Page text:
Iranian and Syrian oil ministers said in January their countries planned to build a gas pipeline with the cooperation of Iraq to widen export options for regional energy players but that the pipeline was still at the idea stage.
"A trilateral agreement between the three countries on the transit of gas has been reached ... The first official contract is ready to be signed soon," Javad Oji, head of the National Iranian Gas Co. (NIGC), was quoted as saying.
"We plan to transit gas from the South Pars field through Iraq, Syrian and then Lebanon to the Mediterranean area and Europe," Oji added.
Oji said up to $6 billion was needed to build the 56-inch pipeline and that it would have the capacity to transfer 110 million cubic metres of gas per day.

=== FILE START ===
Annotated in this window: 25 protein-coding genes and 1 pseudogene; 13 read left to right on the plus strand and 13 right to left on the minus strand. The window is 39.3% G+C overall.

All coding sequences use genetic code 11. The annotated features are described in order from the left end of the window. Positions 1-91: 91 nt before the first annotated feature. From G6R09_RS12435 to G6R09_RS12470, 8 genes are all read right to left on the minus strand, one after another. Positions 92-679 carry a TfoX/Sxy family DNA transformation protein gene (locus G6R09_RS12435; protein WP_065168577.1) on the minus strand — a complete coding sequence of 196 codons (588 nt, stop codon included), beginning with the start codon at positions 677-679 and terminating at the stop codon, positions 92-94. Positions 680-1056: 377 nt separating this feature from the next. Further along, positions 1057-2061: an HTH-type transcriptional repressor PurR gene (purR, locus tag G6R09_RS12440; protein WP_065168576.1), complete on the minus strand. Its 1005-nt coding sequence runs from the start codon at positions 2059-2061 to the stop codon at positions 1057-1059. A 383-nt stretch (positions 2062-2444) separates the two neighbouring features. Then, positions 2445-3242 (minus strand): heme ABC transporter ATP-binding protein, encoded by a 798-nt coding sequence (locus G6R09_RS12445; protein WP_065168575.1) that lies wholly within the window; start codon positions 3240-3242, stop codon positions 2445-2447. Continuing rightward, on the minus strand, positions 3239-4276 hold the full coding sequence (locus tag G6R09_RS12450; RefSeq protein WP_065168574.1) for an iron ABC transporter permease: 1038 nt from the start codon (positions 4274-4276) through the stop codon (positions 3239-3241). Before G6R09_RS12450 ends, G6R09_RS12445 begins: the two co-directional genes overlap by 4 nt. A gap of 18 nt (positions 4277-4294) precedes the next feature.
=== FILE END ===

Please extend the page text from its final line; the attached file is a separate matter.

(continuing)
The South Pars gas field, shared with Qatar, makes up the world's largest pure gas reserve. An official said last month Iran's gas output would rise to 700 million cubic metres per day by March 2012.
While Iran holds the world's second-largest gas reserves, it currently has no major net exports, partly due to international sanctions.
Western firms with the expertise and technology have become increasingly wary of investing in Iran due to a long-running international dispute over Tehran's nuclear programme, which the United States and its allies suspect is aimed at making bombs. Tehran denies this.
Sep 1, 2013Read the full article...